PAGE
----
"The Tube Toilet map shows which stations have male, female and accessible toilets for wheelchair users, whether they are inside or outside the ticket gates, and whether they have baby changing facilities.
The Step-free Tube Guide gives information about the step and gap between the train and platform at step-free stations, and gives information about the stations where you can change between lines without encountering steps or escalators.
This guide will also help passengers with heavy luggage or those with children's buggies." said TfL on their site.
These are great moves forward with the map and very much like the idea explored with AccessCity. Still at beta stage it was one of the finalists in Social Innovation Camp (which I've actually been trying to get in front of the powers that be at TfL and Tube Lines).
Thanks to Kevin from Travolution for giving me the heads up on the new maps.
The current Tube map has wheelchair symbols showing step free access stations, but the new accessibility guide has a map with:
Green, amber or red symbols on step-free access stations showing the height of the step between the platform and the train, coupled with a coloured ruler on the side of the map so that people can visualise how high the step is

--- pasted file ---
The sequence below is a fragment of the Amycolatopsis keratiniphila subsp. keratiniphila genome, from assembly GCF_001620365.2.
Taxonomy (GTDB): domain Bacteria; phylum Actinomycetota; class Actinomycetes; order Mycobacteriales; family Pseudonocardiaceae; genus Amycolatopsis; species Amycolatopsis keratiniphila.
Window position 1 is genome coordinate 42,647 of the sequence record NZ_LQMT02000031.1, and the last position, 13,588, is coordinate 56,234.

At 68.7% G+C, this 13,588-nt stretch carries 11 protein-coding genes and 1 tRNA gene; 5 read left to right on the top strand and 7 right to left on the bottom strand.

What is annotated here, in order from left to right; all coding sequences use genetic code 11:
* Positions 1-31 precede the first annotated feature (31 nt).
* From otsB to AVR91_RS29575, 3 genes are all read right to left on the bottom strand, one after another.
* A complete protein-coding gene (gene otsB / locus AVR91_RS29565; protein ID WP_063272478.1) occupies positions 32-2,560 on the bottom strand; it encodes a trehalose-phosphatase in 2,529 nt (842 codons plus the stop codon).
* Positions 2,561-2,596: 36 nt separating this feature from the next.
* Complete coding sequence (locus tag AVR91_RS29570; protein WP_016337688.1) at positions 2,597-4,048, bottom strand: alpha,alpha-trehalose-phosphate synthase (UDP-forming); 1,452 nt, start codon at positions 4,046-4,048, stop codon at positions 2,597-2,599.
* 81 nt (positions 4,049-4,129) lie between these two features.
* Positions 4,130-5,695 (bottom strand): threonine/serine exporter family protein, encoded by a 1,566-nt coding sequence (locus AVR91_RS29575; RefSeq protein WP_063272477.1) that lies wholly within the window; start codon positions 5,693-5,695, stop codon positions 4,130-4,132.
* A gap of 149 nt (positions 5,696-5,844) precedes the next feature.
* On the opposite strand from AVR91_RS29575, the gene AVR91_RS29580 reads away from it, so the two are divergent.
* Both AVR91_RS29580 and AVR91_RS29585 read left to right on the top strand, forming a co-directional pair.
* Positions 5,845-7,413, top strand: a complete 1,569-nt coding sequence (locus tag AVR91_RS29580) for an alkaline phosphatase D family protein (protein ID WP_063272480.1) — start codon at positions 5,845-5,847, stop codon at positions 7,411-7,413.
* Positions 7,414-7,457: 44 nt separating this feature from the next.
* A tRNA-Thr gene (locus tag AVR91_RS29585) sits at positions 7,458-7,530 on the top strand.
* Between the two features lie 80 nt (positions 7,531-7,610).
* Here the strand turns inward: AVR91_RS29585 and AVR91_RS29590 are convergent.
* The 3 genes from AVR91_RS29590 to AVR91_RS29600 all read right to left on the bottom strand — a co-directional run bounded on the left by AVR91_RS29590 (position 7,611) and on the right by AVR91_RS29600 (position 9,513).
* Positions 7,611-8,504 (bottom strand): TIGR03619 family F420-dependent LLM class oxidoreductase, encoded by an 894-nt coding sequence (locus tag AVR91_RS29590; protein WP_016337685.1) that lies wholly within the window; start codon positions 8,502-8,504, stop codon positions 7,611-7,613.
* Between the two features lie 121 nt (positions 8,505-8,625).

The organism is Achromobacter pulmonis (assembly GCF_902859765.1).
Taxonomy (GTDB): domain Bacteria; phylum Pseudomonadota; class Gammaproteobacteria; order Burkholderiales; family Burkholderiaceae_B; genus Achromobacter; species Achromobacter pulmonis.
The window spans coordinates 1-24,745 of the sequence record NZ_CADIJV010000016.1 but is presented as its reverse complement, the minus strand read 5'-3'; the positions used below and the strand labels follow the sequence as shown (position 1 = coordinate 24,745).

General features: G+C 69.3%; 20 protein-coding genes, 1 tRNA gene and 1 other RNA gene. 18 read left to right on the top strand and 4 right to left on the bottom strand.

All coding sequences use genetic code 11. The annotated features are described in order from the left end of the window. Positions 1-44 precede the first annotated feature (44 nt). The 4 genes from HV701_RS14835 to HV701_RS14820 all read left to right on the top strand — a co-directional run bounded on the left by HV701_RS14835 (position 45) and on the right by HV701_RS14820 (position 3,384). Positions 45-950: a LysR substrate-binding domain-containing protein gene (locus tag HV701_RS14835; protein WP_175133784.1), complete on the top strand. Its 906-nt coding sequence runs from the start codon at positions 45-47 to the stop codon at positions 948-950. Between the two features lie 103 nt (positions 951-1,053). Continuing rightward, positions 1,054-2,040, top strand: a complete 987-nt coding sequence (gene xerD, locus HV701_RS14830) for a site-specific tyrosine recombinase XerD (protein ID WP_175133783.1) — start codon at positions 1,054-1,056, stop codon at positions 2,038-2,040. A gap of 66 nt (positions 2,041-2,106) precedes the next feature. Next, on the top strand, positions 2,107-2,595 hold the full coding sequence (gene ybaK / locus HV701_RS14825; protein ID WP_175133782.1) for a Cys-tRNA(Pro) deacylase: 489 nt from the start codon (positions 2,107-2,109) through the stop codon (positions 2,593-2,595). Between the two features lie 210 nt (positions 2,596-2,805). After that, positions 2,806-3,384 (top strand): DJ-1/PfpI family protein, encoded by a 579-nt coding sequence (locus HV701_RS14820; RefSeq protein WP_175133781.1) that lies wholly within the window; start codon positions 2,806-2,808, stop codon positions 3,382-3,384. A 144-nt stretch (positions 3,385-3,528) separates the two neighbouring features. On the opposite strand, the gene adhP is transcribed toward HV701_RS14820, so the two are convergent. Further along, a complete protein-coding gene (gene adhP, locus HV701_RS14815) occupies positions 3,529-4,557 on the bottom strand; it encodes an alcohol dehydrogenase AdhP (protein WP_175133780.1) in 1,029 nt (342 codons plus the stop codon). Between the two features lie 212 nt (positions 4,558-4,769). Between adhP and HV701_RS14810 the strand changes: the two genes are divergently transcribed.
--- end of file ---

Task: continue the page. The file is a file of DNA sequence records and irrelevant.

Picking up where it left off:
Information about the width of the gap between platform and train and different symbols to show stations which are step-free when changing between lines, but where it's not possible to get in or out of the station without using stairs or an escalator
When looking at the map, it was surprising (for me anyway) to see how little of the London Underground was actually step free.
What's also interesting is that people on the net have been playing about with maps like the above for years, and yet TfL have only just got round to officially producing them (better late than never).
Hopefully, TfL will have less of a "down with this sort of thing" approach to unofficial maps and look on them as ideas which the public might actually find useful. They (sort of) gave us that impression at the blogger's briefing last year.
Are there any other versions of the Tube map you would like to see? If you had design freedom & the sky was the limit, what would you find useful on the London Underground map?